Role models and agency: what young women want
Adolescent girls and young women are among the hardest hit by the HIV epidemic and, in Mozambique, the rate of new infections among this demographic is worryingly high.
Although strides have been taken in Mozambique to reduce new HIV infections overall, the data currently tells an alarming story of gender disparity. In 2018, new HIV infections among young women aged 15-24 were almost double those among young men.
The situation is mirrored in eastern and southern Africa as a whole where, according to UNAIDS, 79% of new HIV infections among 10–19-year-olds were among females in 2017. An estimated 50 adolescent girls die every day from AIDS-related illnesses.
Young women and adolescent girls are often disproportionately affected by HIV because of the inequality that they experience culturally, socially and economically. They have higher odds of contracting HIV due to various factors including reduced access to information and gender norms that restrict their right to make decisions and ability to protect their sexual health.
The importance of role models
When Admira, 19, found out she was living with HIV her parents were supportive. But she then experienced such bad discrimination from her community that she decided it would be best to move away from home. Her father encouraged her to get in touch with Serviços Amigos dos Adolescentes (SAAJ) who run health clinics that are tailored for young people.
The staff at the clinics have experience of working with teenagers and offer packages of holistic care and support for young people living with HIV, using a peer-led model which centres on community adolescent treatment supporters (CATS).
Many CATS have used the HIV and sexual and reproductive health services in the past themselves and know the daily realities of living with HIV. The opportunity to talk to someone who has had similar experiences – and understands the priorities, influences and pressures that young people face – is an effective way of encouraging uptake of services among young people living with HIV. In addition, CATS are often confident, knowledgeable individuals that their peers can both relate to and admire.
The need for tailored services
Admira was introduced to one of the CATS, Fernando, who visited her at home to advise on treatment adherence and to provide health information and moral support. The visits proved a turning point and enabled her to accept her status, in contrast to some other young people that she knows who refuse to accept their HIV diagnosis and hide their medication under the bed.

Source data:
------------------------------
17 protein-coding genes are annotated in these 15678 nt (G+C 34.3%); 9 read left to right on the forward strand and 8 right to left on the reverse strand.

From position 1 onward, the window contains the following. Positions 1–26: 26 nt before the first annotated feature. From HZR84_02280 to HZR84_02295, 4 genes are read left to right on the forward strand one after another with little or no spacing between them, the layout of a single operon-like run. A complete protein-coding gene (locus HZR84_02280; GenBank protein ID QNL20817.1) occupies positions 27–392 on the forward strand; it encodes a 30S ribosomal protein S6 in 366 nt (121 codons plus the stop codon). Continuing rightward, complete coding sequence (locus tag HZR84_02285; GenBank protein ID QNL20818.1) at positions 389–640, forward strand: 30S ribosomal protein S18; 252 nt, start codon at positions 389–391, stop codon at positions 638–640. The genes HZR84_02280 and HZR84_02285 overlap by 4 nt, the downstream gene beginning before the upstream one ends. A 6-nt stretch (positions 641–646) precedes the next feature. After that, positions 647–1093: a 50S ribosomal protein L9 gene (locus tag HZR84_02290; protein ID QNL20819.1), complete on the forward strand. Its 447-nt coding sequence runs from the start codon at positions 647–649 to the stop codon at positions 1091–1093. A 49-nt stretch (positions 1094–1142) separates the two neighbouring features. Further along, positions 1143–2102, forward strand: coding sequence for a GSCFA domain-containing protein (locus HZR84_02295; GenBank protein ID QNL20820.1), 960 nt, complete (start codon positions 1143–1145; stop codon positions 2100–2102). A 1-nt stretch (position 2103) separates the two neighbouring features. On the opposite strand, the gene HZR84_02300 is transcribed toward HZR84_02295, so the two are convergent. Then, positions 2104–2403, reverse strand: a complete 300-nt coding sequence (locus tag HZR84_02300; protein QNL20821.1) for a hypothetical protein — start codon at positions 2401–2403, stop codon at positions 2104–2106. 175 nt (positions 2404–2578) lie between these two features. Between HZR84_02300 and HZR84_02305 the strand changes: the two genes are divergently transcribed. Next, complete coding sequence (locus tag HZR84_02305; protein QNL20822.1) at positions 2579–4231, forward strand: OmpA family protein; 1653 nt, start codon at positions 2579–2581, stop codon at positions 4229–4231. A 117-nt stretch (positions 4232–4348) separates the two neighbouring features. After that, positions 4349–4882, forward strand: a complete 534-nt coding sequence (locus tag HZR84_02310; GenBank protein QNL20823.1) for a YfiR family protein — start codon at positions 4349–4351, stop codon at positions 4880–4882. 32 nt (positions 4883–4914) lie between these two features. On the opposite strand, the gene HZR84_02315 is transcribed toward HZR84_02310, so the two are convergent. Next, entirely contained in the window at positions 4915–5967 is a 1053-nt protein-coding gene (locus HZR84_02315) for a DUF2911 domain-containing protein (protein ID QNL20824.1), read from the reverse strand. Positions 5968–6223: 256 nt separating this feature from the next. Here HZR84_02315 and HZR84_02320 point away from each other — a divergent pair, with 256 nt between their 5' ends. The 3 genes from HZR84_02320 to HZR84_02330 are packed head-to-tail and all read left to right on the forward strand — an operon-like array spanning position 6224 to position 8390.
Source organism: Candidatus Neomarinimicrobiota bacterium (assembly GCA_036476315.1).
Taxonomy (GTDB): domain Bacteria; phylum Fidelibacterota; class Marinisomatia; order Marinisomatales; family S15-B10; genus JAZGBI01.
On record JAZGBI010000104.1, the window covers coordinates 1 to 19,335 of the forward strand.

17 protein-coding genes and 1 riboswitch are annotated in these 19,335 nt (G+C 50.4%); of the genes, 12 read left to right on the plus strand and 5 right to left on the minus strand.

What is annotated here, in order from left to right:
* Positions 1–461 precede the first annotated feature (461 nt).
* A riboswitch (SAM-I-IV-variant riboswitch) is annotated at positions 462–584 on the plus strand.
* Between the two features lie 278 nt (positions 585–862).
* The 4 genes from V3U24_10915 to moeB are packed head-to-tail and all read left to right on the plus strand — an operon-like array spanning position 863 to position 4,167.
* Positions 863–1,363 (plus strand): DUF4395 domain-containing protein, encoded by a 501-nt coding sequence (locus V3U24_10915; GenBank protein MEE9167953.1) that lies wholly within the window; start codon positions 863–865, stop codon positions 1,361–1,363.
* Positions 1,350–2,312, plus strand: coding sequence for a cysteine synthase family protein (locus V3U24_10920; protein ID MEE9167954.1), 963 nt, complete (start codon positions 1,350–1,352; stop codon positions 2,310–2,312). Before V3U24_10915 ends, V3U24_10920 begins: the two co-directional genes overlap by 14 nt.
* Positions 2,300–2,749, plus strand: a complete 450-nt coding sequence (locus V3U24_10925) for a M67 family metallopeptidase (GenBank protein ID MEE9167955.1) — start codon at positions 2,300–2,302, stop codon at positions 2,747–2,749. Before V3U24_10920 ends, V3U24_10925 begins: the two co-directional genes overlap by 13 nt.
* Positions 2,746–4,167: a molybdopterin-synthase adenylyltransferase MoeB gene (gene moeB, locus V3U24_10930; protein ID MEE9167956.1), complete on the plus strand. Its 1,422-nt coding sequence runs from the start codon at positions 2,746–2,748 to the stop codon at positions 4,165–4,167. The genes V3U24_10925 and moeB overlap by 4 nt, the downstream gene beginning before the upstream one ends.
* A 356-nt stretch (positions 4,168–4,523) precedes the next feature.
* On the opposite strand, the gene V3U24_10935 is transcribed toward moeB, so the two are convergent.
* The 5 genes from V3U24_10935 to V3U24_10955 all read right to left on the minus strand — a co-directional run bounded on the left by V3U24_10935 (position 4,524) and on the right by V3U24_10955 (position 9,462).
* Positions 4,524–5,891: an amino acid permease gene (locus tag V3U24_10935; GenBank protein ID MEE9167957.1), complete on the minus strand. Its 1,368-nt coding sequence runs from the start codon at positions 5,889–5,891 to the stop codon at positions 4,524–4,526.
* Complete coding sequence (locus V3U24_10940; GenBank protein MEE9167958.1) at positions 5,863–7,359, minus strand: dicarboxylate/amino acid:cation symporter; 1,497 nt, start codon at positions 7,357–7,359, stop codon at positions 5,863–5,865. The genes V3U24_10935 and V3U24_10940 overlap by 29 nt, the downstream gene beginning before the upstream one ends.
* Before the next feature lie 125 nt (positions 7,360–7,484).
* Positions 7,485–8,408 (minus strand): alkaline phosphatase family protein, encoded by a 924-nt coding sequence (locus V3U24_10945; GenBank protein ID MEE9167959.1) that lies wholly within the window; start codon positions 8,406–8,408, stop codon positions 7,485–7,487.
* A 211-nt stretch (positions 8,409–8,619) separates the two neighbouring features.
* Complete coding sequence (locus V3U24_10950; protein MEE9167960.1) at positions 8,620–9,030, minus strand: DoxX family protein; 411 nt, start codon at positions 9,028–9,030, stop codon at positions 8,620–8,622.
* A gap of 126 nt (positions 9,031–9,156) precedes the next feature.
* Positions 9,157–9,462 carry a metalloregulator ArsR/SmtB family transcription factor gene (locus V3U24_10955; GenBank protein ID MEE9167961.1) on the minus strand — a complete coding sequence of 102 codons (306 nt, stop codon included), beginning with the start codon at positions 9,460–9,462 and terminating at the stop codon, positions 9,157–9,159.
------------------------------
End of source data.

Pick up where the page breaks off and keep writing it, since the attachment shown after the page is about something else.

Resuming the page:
Admira acknowledges that she found the antiretroviral therapy difficult to swallow in the first instance, literally so because of the size of the tablets. But now she is settled in her regimen and, having found an inner strength with the help of Fernando, has her sights set on becoming a nurse.
To reach more young women like Admira, bespoke strategies are required to support them. Ensuring access to HIV prevention services is critical, and education has a crucial role to play as uneducated girls are twice as likely to acquire HIV than those with some schooling.
Better integration of HIV with sexual and reproductive health services is needed. Young women and adolescent girls living with HIV need to be able to make informed choices about their treatment and key matters like family planning. Having more agency to negotiate decisions and determine their own lives is paramount.
Admira is a beneficiary of READY+ which is part of a portfolio of programmes that are designed to build Resilient and Empowered Adolescents and Young people (READY). The programme will reach up to 30,000 adolescents and young people living with HIV in Mozambique, eSwatini, Tanzania and Zimbabwe. Its focus is on increasing access to holistic care and support: promoting not only sexual and reproductive health and rights but also mental health in order to foster resilience.
Adolescent girls and young womenCommunity Adolescent Treatment Supporters (CATS)MozambiqueREADY
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